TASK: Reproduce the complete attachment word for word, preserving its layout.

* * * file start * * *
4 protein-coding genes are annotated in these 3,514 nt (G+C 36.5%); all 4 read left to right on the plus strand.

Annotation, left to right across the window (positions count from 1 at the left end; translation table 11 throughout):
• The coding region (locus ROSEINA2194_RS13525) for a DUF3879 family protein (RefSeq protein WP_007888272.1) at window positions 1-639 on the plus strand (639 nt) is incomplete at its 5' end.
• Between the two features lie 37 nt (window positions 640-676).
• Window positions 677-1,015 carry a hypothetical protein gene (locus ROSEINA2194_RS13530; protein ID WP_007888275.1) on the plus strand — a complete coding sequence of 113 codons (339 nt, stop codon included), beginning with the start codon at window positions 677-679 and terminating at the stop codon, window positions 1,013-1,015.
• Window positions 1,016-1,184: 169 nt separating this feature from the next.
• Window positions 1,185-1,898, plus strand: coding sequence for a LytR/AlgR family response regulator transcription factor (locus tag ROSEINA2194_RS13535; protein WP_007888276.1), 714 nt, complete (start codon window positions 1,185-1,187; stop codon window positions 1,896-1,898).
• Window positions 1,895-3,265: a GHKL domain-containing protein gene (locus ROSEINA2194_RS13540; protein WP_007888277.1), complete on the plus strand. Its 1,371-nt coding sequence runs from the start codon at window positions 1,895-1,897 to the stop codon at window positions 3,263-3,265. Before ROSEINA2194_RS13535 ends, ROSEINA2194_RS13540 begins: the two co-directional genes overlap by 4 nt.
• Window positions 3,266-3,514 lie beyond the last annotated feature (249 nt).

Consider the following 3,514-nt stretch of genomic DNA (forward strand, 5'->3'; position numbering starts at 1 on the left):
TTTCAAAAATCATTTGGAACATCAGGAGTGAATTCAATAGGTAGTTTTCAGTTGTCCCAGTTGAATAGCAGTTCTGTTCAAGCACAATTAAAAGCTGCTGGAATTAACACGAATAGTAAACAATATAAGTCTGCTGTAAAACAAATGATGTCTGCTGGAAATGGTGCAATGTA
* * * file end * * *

4 protein-coding genes are annotated in these 3,514 nt (G+C 36.5%); all 4 read left to right on the plus strand.

Annotation, left to right across the window (positions count from 1 at the left end; translation table 11 throughout):
• The coding region (locus ROSEINA2194_RS13525) for a DUF3879 family protein (RefSeq protein WP_007888272.1) at window positions 1-639 on the plus strand (639 nt) is incomplete at its 5' end.
• Between the two features lie 37 nt (window positions 640-676).
• Window positions 677-1,015 carry a hypothetical protein gene (locus ROSEINA2194_RS13530; protein ID WP_007888275.1) on the plus strand — a complete coding sequence of 113 codons (339 nt, stop codon included), beginning with the start codon at window positions 677-679 and terminating at the stop codon, window positions 1,013-1,015.
• Window positions 1,016-1,184: 169 nt separating this feature from the next.
• Window positions 1,185-1,898, plus strand: coding sequence for a LytR/AlgR family response regulator transcription factor (locus tag ROSEINA2194_RS13535; protein WP_007888276.1), 714 nt, complete (start codon window positions 1,185-1,187; stop codon window positions 1,896-1,898).
• Window positions 1,895-3,265: a GHKL domain-containing protein gene (locus ROSEINA2194_RS13540; protein WP_007888277.1), complete on the plus strand. Its 1,371-nt coding sequence runs from the start codon at window positions 1,895-1,897 to the stop codon at window positions 3,263-3,265. Before ROSEINA2194_RS13535 ends, ROSEINA2194_RS13540 begins: the two co-directional genes overlap by 4 nt.
• Window positions 3,266-3,514 lie beyond the last annotated feature (249 nt).

Consider the following 3,514-nt stretch of genomic DNA (forward strand, 5'->3'; position numbering starts at 1 on the left):
TTTCAAAAATCATTTGGAACATCAGGAGTGAATTCAATAGGTAGTTTTCAGTTGTCCCAGTTGAATAGCAGTTCTGTTCAAGCACAATTAAAAGCTGCTGGAATTAACACGAATAGTAAACAATATAAGTCTGCTGTAAAACAAATGATGTCTGCTGGAAATGGTGCAATGTA